Friday, 19 July 2013

Trastevere, Roma
Trastevere is the 13th rione of Rome, on the west bank of the Tiber, south of Vatican City. Its name comes from the Latin trans Tiberim, meaning literally "beyond the Tiber". The correct pronunciation is with the accent on the second syllable. Its logo is a golden head of a lion on a red background, the meaning of which is uncertain. To the north, Trastevere borders on to the XIV rione, Borgo.
In Rome's Regal period (753-509 BC), the area across the Tiber belonged to the hostile Etruscans: the Romans named it Ripa Etrusca (Etruscan bank). Rome conquered it to gain control of and access to the river from both banks, but was not interested in building on that side of the river. In fact, the only connection between Trastevere and the rest of the city was a small wooden bridge called the Pons Sublicius (Latin: "bridge built on wooden piles").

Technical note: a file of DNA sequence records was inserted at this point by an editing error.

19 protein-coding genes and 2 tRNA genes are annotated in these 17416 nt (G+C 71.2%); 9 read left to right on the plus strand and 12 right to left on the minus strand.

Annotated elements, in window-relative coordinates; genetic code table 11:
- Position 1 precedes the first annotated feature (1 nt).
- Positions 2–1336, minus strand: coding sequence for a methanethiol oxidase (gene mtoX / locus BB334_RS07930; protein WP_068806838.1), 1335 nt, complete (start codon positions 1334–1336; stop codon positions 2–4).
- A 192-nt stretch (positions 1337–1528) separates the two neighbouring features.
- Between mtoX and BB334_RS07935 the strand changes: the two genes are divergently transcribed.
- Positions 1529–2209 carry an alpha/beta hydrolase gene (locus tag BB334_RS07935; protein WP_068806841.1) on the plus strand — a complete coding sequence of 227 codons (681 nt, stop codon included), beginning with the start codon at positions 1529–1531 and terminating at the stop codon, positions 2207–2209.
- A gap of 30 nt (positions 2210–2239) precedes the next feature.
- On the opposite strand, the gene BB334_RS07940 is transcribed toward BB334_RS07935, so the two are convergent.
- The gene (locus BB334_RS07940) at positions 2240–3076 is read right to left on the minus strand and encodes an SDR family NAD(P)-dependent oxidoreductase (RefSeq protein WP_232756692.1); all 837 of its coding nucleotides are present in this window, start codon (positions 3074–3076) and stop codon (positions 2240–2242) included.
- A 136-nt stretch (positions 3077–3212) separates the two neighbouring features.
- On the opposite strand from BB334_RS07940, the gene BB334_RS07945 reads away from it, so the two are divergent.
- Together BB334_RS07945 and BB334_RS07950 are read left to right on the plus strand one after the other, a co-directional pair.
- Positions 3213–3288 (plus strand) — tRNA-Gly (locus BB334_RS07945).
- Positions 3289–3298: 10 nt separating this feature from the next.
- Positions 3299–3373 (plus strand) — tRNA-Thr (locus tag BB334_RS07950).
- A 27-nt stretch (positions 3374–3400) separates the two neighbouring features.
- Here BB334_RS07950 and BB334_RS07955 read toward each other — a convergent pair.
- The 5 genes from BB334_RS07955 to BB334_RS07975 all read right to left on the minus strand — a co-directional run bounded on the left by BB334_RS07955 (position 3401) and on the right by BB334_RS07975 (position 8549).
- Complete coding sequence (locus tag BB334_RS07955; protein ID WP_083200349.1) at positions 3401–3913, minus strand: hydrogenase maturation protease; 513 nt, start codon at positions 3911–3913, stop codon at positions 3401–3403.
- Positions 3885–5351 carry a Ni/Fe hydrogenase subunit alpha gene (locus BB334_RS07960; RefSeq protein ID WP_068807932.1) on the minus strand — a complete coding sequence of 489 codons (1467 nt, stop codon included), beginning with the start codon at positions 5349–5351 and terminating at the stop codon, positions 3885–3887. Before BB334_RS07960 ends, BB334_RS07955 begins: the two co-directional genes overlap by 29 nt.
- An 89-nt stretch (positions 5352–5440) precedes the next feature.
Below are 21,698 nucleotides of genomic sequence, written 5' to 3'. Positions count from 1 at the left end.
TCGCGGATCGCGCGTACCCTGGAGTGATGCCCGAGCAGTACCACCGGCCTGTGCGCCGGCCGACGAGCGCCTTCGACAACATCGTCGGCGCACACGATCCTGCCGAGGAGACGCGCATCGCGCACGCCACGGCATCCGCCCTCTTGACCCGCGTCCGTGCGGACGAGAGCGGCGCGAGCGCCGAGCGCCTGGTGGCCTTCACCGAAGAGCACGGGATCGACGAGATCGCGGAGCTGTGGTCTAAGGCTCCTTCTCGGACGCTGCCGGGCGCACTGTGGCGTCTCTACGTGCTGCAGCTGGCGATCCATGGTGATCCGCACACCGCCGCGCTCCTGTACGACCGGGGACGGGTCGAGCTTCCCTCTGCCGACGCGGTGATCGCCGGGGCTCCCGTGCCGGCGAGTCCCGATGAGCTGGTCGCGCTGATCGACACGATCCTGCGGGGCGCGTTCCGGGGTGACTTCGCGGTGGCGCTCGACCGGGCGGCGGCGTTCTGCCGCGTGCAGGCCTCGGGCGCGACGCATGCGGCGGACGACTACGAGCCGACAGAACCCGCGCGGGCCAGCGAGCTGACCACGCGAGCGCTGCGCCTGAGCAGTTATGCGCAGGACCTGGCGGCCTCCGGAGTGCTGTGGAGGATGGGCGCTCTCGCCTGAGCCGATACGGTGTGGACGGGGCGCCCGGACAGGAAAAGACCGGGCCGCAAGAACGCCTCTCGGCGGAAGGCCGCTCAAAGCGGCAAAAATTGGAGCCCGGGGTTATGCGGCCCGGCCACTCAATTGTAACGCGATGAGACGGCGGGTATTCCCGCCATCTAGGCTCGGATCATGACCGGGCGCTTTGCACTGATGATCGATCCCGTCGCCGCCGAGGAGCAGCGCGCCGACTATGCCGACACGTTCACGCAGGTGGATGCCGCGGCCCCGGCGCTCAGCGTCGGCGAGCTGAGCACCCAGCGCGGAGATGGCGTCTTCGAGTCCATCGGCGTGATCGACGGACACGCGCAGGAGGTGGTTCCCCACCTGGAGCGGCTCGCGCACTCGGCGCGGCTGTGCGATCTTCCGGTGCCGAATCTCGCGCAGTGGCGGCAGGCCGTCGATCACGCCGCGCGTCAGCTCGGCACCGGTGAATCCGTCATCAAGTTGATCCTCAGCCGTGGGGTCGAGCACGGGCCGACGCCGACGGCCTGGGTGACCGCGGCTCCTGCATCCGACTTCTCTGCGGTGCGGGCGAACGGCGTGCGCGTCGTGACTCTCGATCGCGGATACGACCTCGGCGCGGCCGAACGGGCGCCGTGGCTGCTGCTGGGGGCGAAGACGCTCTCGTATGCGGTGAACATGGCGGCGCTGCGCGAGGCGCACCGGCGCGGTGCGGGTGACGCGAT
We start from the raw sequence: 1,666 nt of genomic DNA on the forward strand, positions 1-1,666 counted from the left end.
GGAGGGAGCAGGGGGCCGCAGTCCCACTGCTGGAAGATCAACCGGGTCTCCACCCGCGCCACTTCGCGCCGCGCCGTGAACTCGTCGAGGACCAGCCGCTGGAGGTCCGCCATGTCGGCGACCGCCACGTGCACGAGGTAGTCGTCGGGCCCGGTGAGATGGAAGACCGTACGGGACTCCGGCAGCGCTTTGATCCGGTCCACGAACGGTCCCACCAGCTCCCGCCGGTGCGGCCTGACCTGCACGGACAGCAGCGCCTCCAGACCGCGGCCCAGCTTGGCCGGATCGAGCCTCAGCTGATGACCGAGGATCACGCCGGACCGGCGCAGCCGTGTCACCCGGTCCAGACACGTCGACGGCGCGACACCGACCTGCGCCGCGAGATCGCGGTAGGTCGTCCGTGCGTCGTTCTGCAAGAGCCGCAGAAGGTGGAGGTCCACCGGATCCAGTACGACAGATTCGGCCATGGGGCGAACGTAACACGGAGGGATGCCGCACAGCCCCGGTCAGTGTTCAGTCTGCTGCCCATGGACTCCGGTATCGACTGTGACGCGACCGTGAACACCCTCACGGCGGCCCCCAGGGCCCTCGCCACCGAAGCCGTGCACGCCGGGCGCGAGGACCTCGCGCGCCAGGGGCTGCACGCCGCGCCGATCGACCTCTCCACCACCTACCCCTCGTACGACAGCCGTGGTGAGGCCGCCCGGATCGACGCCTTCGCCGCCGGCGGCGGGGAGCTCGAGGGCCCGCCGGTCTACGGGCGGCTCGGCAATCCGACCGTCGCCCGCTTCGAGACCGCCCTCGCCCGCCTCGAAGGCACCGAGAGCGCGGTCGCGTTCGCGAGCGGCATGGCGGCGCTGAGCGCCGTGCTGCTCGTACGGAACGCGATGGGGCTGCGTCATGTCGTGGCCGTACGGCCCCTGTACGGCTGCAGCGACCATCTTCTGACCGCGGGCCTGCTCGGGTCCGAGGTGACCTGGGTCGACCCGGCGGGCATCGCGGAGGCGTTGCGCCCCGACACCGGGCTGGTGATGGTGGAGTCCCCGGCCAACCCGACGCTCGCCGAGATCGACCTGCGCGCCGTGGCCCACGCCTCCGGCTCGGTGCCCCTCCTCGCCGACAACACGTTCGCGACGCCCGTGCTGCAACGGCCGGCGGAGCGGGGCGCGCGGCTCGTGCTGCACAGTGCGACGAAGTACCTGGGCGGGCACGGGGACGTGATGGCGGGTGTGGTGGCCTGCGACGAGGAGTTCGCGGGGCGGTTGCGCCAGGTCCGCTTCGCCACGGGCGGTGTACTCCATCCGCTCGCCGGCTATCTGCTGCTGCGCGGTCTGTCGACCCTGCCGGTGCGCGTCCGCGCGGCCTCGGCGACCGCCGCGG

By the time of the Republic c. 509 BC, the number of sailors and fishermen making a living from the river had increased, and many had taken up residence in Trastevere. Immigrants from the East also settled there, mainly
Jews and Syrians. The area began to be considered part of the city under Augustus, who divided Rome into 14 regions (regiones in Latin); modern Trastevere was the XIV and was called Trans Tiberim.


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